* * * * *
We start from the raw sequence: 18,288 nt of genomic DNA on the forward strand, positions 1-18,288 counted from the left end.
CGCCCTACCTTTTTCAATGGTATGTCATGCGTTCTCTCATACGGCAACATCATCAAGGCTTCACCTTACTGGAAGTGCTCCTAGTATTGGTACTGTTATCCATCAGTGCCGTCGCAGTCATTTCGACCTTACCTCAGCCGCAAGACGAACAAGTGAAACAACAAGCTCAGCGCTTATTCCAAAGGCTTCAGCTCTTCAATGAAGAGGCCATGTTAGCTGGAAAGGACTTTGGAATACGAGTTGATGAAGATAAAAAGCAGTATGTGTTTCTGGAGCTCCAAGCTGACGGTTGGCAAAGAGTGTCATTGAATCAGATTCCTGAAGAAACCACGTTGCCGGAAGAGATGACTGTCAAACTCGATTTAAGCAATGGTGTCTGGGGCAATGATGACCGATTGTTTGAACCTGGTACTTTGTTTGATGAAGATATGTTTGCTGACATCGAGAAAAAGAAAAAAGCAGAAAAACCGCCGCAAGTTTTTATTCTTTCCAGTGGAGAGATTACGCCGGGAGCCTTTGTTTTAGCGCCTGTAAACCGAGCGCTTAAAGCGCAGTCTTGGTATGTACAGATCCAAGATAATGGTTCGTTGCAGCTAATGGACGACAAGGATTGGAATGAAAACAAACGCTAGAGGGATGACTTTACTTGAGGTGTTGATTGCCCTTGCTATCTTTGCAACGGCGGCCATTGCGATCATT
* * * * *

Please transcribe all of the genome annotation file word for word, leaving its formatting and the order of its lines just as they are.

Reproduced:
We start from the raw sequence: 18,288 nt of genomic DNA on the forward strand, positions 1-18,288 counted from the left end.
CGCCCTACCTTTTTCAATGGTATGTCATGCGTTCTCTCATACGGCAACATCATCAAGGCTTCACCTTACTGGAAGTGCTCCTAGTATTGGTACTGTTATCCATCAGTGCCGTCGCAGTCATTTCGACCTTACCTCAGCCGCAAGACGAACAAGTGAAACAACAAGCTCAGCGCTTATTCCAAAGGCTTCAGCTCTTCAATGAAGAGGCCATGTTAGCTGGAAAGGACTTTGGAATACGAGTTGATGAAGATAAAAAGCAGTATGTGTTTCTGGAGCTCCAAGCTGACGGTTGGCAAAGAGTGTCATTGAATCAGATTCCTGAAGAAACCACGTTGCCGGAAGAGATGACTGTCAAACTCGATTTAAGCAATGGTGTCTGGGGCAATGATGACCGATTGTTTGAACCTGGTACTTTGTTTGATGAAGATATGTTTGCTGACATCGAGAAAAAGAAAAAAGCAGAAAAACCGCCGCAAGTTTTTATTCTTTCCAGTGGAGAGATTACGCCGGGAGCCTTTGTTTTAGCGCCTGTAAACCGAGCGCTTAAAGCGCAGTCTTGGTATGTACAGATCCAAGATAATGGTTCGTTGCAGCTAATGGACGACAAGGATTGGAATGAAAACAAACGCTAGAGGGATGACTTTACTTGAGGTGTTGATTGCCCTTGCTATCTTTGCAACGGCGGCCATTGCGATCATT